I mentioned in a previous GeekDad Paints! post that even though my friend and I weren’t yet halfway through my first Warcry campaign I had already purchased my second warband, the Stormcast Eternals. I was excited to complete the first campaign and get started on our second. And then Lockdown happened. Our ongoing campaign was relegated to the already overflowing “when the world gets back to normal” pile and I discovered that I had more than enough time on my hands for painting my second team of warriors.
For those who don’t know—and I was definitely in this camp at the beginning of 2020—Warcry is a small-scale skirmish version of Warhammer. Usually played by two people, each player controls a group fighters over a series of battle rounds where they duke it out to complete specific objectives.
I was introduced to Warcry very recently by my friend, a seasoned veteran of many Warhammer campaigns, and an accomplished model painter. Although I had some experience with painting minifigures for tabletop games, my skills with the brush are more likely to evoke comparisons with Jackson Pollack rather than Da Vinci.
Nonetheless, I am enjoying experimenting with different styles, reading through pages and pages of “how to paint” articles online, and ignoring all of the top tips I can find.
I now have enough Citadel Paints to create a rainbow with the pots in my paint box, which, sadly, is a far more satisfying artistic accomplishment than my actual finished models.
The Stormcast Eternals are supposed to be the embodiment of justice, truth, and order, therefore (in my mind at least) they wear shiny gold armor and have cool laser swords and blue crossbow things. So, to paint them I first sprayed with a primer of Mechanicus Standard Grey, then based the models with Gehenna’s Gold and Mcragge Blue for the armor, Ushabti Bone for the skin, Khorne Red for the laser sword, and Caledor Sky for the crossbow. I then washed the gold with Reikland Fleshshade Gloss, and the skin with Citadel Shade Seraphim Sepia, then layered over the washes with a lighter Auric Armour Gold, Sotek Green, and Baharroth Blue for the crossbow, and Runefang Steel for the sword hilt. In an attempt to create a glowing effect for the sword I used Technical – Ardcoat and layered over with Screamer Pink, Dechala Lilac, and White Scar, before dry-brushing the tips with Skink Blue.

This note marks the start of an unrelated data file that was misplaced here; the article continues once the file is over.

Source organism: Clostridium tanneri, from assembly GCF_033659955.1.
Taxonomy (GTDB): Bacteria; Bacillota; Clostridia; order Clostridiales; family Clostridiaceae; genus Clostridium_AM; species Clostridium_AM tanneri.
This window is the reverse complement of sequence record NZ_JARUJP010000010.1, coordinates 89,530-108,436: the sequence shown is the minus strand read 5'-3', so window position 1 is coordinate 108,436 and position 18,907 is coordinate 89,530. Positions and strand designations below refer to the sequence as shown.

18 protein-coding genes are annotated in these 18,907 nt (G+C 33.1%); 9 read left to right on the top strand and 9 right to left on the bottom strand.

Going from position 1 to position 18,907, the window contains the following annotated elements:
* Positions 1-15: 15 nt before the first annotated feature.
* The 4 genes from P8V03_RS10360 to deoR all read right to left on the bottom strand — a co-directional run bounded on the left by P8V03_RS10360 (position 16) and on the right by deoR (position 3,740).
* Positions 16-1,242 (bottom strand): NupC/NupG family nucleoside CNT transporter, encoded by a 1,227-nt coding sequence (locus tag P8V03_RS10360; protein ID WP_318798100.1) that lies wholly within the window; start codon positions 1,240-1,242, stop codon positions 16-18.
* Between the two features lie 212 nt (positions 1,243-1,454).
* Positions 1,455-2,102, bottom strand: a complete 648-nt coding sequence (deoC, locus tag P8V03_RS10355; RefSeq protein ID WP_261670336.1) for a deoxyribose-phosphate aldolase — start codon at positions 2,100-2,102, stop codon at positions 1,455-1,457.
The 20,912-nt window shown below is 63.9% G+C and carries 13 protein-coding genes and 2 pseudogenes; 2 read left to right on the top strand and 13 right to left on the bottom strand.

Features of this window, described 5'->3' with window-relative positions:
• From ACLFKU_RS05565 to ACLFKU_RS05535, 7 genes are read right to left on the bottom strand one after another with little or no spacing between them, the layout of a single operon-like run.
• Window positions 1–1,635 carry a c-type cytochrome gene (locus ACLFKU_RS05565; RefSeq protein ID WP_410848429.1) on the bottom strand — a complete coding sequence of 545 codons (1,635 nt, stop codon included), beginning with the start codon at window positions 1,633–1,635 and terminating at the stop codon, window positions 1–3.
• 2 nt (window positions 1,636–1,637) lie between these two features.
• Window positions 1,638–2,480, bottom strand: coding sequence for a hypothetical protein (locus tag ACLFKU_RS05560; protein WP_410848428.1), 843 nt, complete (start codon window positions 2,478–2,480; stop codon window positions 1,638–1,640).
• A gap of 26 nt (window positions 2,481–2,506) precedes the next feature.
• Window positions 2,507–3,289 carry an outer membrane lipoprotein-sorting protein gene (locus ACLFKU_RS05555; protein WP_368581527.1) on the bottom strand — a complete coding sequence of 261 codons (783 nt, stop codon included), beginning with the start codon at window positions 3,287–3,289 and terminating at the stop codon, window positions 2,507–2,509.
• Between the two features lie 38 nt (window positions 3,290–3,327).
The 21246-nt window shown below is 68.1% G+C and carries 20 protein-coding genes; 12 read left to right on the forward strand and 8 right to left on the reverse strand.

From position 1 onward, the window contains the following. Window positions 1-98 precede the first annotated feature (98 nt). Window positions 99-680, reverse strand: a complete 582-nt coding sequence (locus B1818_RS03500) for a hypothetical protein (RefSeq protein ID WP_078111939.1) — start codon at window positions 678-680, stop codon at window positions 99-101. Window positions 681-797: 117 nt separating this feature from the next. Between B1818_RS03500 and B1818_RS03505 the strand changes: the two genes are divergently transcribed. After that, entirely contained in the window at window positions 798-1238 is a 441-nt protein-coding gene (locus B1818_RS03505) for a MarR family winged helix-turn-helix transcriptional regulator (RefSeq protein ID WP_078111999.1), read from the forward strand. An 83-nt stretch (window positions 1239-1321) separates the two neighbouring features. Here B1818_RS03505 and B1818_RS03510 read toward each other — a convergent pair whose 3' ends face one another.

As well as the sword- and crossbow-wielding Vanguard Hunters, the warband includes three Aetherwings—kind of falcon-like birds—I used the same general paint scheme, adding in some Xereus Purple, Doombull Brown, Jokaero Orange, and a Druchii Violet shade wash.
When you purchase the Stormcast Eternals warband, as well as coming with the ability cards of the included warriors, it also features a card for Gryph-hounds, but if you want to use these in your warband you have to buy an additional set. They really know how to take my money in the Warhammer shop.
Experiments with Bases
Having completed the main paint scheme for my Stormcast Eternals warband, I now needed to finish them off with some interesting bases. I’d previously played around with creating lava effects using Mordant Earth technical paints, now I wanted to do something slightly different.
First, I had to complete some testing with different basing techniques. I was using Mordant Earth, Valhallan Blizzard, Army Painter Frozen Tufts, and Army Painter Brown Battle Ground gravel.
Models with Bases
I decided the best option was to go with the blue bases to match the blue trim of the Eternals’ armor, the Aetherwings, and the Gryph-hounds. I’m not entirely sure why there is snow on this landscape and I haven’t read enough of the official Age of Sigmar lore to come up with a fancy explanation.
Overall I was really pleased with my finished attempt.
Now I just have to wait until we can actually meet up again to continue our campaign. The Stormcast Eternals hit pretty hard and I’m excited to see how they’ll fair.
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